Elsewhere, selected other variants received dark-grey alloy wheels, LED DRLs, and combination leather upholstery for a more premium look and feel. Newer up-to-date infotainment systems were other highlights of the 2015 refresh.
For this report, we will be looking at the 2015 (production year) Toyota Hilux Double Cab 2.5 ‘G’ AT (VNT) which was second in line after the 3.0-litre variants and the most popular amongst private buyers who were looking for premium equipment and the rock-solid reliability of the Hilux in one package.
Specifications of the 2015 Toyota Hilux Double Cab 2.5 ‘G’ AT (VNT)
- Engine: 2.5-litre (2KD-FTV) inline-four turbocharged, diesel
- Power: 144 PS @ 3,400 rpm
- Torque: 343 Nm @ 1,600 to 2,800 rpm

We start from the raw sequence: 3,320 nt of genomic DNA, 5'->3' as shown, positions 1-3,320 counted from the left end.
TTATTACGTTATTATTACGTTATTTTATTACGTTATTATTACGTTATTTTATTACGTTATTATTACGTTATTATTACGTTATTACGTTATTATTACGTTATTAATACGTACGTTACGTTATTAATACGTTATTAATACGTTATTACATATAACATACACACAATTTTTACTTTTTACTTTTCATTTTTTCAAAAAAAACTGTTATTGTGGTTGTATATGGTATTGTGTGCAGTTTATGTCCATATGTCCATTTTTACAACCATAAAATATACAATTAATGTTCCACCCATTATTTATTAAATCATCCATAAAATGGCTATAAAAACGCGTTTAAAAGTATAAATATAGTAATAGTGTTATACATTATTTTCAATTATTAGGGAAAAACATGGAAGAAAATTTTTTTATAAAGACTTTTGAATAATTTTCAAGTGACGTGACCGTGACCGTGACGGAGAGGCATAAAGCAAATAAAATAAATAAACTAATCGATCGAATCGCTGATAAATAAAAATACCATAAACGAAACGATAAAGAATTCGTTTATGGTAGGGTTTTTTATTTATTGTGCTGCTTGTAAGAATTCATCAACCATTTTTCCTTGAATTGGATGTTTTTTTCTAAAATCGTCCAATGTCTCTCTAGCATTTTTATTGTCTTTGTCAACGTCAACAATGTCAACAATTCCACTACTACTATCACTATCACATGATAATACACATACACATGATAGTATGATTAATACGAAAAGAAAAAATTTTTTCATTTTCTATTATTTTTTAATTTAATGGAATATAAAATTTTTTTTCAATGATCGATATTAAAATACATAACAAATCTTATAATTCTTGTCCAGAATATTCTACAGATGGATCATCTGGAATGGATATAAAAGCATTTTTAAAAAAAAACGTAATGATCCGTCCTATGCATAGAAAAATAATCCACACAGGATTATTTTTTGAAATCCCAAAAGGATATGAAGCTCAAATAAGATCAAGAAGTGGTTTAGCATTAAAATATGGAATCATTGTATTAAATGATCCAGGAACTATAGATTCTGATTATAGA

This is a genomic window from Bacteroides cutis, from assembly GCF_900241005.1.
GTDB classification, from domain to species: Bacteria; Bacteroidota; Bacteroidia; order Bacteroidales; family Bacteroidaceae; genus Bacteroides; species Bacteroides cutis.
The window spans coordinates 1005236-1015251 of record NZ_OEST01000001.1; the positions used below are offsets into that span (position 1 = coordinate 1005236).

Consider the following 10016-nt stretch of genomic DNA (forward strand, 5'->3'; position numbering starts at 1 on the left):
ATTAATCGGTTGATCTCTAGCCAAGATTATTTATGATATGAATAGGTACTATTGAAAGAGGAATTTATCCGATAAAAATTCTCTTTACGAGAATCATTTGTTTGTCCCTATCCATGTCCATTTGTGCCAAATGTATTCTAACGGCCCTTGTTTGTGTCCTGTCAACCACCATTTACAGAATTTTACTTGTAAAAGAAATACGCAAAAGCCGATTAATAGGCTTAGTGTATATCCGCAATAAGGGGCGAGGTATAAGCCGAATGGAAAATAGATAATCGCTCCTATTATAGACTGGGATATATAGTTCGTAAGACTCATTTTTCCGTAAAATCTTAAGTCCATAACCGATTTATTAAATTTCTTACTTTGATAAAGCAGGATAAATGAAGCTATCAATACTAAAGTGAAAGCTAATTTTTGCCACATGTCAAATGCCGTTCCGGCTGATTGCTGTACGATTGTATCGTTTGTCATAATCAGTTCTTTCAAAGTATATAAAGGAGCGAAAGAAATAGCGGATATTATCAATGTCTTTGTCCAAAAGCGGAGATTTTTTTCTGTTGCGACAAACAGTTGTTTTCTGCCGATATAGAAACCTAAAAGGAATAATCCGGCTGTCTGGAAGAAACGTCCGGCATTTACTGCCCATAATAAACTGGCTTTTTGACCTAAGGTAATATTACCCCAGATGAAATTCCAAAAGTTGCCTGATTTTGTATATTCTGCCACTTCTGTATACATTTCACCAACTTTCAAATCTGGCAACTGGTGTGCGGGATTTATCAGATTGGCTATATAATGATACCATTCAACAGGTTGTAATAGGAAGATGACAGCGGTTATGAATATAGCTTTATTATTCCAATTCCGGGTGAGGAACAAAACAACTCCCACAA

- Transmission: 4-speed automatic, 4x4 AWD
- Safety: Two airbags, ABS with EBD
- Origin: Locally-assembled in Shah Alam, Selangor
- Price: RM99,484 (Metallic) – Jan 2015 launch (OTR without insurance)
We have taken into account the following to keep our numbers accurate and representative.
- Vehicle variant: (Seventh-Generation) 2015 Toyota Hilux Double Cab 2.5 ‘G’ AT (VNT), delivered between Jan and July 2015.
- Depreciation is calculated using the original list price of RM99,484.
- Depreciation percentage does not take into account special/ seasonal offers or rebates on the original selling price.
- The singular 2015 Hilux 2.5L ‘G’ AT (metallic) variant is used for comparison for its conclusive spread of data points across the market.
- Notwithstanding that, depreciation for other variants may differ, in particular the 3.0L ‘G’ AT variant also updated in 2015.